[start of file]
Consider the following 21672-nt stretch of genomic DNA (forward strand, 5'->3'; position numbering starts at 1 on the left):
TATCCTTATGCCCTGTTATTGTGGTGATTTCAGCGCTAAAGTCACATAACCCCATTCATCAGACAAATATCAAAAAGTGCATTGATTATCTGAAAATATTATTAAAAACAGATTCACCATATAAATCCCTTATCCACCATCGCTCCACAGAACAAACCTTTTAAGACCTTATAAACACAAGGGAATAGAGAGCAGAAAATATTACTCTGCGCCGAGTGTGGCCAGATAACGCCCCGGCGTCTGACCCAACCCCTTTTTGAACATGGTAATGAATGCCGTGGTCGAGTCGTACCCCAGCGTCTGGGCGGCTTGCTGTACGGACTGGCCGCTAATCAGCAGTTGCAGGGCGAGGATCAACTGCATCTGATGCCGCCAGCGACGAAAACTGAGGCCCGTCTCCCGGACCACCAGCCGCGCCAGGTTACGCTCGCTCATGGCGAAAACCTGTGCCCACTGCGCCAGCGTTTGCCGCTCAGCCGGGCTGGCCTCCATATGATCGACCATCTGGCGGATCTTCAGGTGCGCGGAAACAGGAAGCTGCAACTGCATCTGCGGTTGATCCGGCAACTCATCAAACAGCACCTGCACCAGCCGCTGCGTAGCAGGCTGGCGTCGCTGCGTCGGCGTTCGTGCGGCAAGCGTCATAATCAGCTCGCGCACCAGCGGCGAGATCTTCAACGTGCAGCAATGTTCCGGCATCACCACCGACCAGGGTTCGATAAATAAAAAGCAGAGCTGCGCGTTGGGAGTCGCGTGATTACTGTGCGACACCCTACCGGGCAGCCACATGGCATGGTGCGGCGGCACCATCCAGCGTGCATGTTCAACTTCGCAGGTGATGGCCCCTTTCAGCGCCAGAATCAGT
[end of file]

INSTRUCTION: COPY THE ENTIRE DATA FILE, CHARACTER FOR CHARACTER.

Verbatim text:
Consider the following 21672-nt stretch of genomic DNA (forward strand, 5'->3'; position numbering starts at 1 on the left):
TATCCTTATGCCCTGTTATTGTGGTGATTTCAGCGCTAAAGTCACATAACCCCATTCATCAGACAAATATCAAAAAGTGCATTGATTATCTGAAAATATTATTAAAAACAGATTCACCATATAAATCCCTTATCCACCATCGCTCCACAGAACAAACCTTTTAAGACCTTATAAACACAAGGGAATAGAGAGCAGAAAATATTACTCTGCGCCGAGTGTGGCCAGATAACGCCCCGGCGTCTGACCCAACCCCTTTTTGAACATGGTAATGAATGCCGTGGTCGAGTCGTACCCCAGCGTCTGGGCGGCTTGCTGTACGGACTGGCCGCTAATCAGCAGTTGCAGGGCGAGGATCAACTGCATCTGATGCCGCCAGCGACGAAAACTGAGGCCCGTCTCCCGGACCACCAGCCGCGCCAGGTTACGCTCGCTCATGGCGAAAACCTGTGCCCACTGCGCCAGCGTTTGCCGCTCAGCCGGGCTGGCCTCCATATGATCGACCATCTGGCGGATCTTCAGGTGCGCGGAAACAGGAAGCTGCAACTGCATCTGCGGTTGATCCGGCAACTCATCAAACAGCACCTGCACCAGCCGCTGCGTAGCAGGCTGGCGTCGCTGCGTCGGCGTTCGTGCGGCAAGCGTCATAATCAGCTCGCGCACCAGCGGCGAGATCTTCAACGTGCAGCAATGTTCCGGCATCACCACCGACCAGGGTTCGATAAATAAAAAGCAGAGCTGCGCGTTGGGAGTCGCGTGATTACTGTGCGACACCCTACCGGGCAGCCACATGGCATGGTGCGGCGGCACCATCCAGCGTGCATGTTCAACTTCGCAGGTGATGGCCCCTTTCAGCGCCAGAATCAGT